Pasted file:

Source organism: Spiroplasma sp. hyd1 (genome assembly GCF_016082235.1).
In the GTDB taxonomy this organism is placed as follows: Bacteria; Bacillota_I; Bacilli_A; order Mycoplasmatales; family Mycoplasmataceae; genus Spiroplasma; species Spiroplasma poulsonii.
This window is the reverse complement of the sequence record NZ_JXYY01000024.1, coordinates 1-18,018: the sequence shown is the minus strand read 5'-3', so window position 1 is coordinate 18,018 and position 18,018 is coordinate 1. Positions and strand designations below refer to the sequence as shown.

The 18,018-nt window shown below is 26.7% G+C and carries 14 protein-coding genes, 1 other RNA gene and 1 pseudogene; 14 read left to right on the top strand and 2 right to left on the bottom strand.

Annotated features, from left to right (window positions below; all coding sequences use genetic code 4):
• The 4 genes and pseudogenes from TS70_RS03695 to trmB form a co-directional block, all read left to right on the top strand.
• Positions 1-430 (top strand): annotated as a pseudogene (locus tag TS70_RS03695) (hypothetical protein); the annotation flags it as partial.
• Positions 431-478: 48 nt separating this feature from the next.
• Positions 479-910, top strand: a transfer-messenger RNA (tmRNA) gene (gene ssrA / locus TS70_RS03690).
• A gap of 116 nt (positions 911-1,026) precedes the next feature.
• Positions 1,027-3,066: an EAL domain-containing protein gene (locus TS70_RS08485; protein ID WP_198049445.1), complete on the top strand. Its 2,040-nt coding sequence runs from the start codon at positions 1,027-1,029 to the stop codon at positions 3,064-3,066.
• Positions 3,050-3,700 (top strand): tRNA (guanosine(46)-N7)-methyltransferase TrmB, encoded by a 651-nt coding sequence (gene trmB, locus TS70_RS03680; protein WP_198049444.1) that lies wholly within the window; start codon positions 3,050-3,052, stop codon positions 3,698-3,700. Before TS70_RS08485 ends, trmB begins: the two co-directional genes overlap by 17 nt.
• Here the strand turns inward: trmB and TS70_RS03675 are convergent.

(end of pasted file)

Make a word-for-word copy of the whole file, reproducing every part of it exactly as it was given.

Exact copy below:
Source organism: Spiroplasma sp. hyd1 (genome assembly GCF_016082235.1).
In the GTDB taxonomy this organism is placed as follows: Bacteria; Bacillota_I; Bacilli_A; order Mycoplasmatales; family Mycoplasmataceae; genus Spiroplasma; species Spiroplasma poulsonii.
This window is the reverse complement of the sequence record NZ_JXYY01000024.1, coordinates 1-18,018: the sequence shown is the minus strand read 5'-3', so window position 1 is coordinate 18,018 and position 18,018 is coordinate 1. Positions and strand designations below refer to the sequence as shown.

The 18,018-nt window shown below is 26.7% G+C and carries 14 protein-coding genes, 1 other RNA gene and 1 pseudogene; 14 read left to right on the top strand and 2 right to left on the bottom strand.

Annotated features, from left to right (window positions below; all coding sequences use genetic code 4):
• The 4 genes and pseudogenes from TS70_RS03695 to trmB form a co-directional block, all read left to right on the top strand.
• Positions 1-430 (top strand): annotated as a pseudogene (locus tag TS70_RS03695) (hypothetical protein); the annotation flags it as partial.
• Positions 431-478: 48 nt separating this feature from the next.
• Positions 479-910, top strand: a transfer-messenger RNA (tmRNA) gene (gene ssrA / locus TS70_RS03690).
• A gap of 116 nt (positions 911-1,026) precedes the next feature.
• Positions 1,027-3,066: an EAL domain-containing protein gene (locus TS70_RS08485; protein ID WP_198049445.1), complete on the top strand. Its 2,040-nt coding sequence runs from the start codon at positions 1,027-1,029 to the stop codon at positions 3,064-3,066.
• Positions 3,050-3,700 (top strand): tRNA (guanosine(46)-N7)-methyltransferase TrmB, encoded by a 651-nt coding sequence (gene trmB, locus TS70_RS03680; protein WP_198049444.1) that lies wholly within the window; start codon positions 3,050-3,052, stop codon positions 3,698-3,700. Before TS70_RS08485 ends, trmB begins: the two co-directional genes overlap by 17 nt.
• Here the strand turns inward: trmB and TS70_RS03675 are convergent.